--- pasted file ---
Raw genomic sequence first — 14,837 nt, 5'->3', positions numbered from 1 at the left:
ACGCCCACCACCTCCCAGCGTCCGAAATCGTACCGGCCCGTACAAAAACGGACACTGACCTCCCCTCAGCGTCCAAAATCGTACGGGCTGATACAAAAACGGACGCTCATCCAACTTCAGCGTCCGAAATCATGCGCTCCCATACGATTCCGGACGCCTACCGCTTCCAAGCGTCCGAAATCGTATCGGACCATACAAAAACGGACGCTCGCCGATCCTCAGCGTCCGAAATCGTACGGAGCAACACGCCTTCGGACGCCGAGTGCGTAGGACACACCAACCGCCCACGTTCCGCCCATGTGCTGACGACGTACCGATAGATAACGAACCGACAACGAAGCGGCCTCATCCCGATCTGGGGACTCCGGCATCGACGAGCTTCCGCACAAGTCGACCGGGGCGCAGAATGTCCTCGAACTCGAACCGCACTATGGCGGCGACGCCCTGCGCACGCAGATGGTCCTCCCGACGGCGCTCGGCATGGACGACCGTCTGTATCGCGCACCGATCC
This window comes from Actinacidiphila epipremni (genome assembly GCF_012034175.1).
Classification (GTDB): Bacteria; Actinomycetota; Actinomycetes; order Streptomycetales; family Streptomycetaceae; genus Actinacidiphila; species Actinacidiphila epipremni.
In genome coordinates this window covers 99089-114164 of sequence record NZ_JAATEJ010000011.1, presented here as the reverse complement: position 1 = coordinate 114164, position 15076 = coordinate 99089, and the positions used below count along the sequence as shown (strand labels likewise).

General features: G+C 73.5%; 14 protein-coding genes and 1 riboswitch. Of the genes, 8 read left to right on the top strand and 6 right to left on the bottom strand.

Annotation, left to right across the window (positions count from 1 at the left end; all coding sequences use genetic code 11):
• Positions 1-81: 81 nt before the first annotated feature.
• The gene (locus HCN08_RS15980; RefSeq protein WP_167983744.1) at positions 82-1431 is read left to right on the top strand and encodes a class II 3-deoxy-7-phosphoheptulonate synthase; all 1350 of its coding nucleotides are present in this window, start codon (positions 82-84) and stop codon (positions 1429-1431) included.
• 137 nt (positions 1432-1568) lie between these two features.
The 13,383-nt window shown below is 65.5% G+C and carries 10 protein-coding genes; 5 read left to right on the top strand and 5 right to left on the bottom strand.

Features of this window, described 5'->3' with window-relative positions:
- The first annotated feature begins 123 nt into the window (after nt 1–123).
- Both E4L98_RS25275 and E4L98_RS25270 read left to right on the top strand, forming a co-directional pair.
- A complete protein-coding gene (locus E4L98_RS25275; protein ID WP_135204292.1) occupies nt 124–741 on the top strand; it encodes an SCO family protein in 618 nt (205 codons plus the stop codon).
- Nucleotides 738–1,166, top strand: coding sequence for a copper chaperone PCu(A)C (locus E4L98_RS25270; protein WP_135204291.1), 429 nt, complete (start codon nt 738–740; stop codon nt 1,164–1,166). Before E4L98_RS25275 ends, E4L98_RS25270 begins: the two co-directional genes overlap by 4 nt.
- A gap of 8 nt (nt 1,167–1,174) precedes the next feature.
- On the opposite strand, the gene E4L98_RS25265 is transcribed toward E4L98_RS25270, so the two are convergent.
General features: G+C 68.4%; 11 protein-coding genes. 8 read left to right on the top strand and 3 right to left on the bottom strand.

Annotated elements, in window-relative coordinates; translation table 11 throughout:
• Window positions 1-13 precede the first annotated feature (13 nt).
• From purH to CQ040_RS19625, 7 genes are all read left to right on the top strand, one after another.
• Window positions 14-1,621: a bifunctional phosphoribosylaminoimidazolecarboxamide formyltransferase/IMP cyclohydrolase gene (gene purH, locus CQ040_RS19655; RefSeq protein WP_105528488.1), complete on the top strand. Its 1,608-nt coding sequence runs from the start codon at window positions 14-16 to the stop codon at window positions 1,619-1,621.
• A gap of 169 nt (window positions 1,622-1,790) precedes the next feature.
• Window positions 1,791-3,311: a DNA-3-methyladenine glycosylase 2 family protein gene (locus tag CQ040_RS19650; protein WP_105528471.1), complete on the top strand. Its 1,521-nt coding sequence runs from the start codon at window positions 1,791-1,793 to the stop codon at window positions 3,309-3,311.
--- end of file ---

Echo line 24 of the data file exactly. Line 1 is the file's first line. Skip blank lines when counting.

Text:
• A gap of 169 nt (window positions 1,622-1,790) precedes the next feature.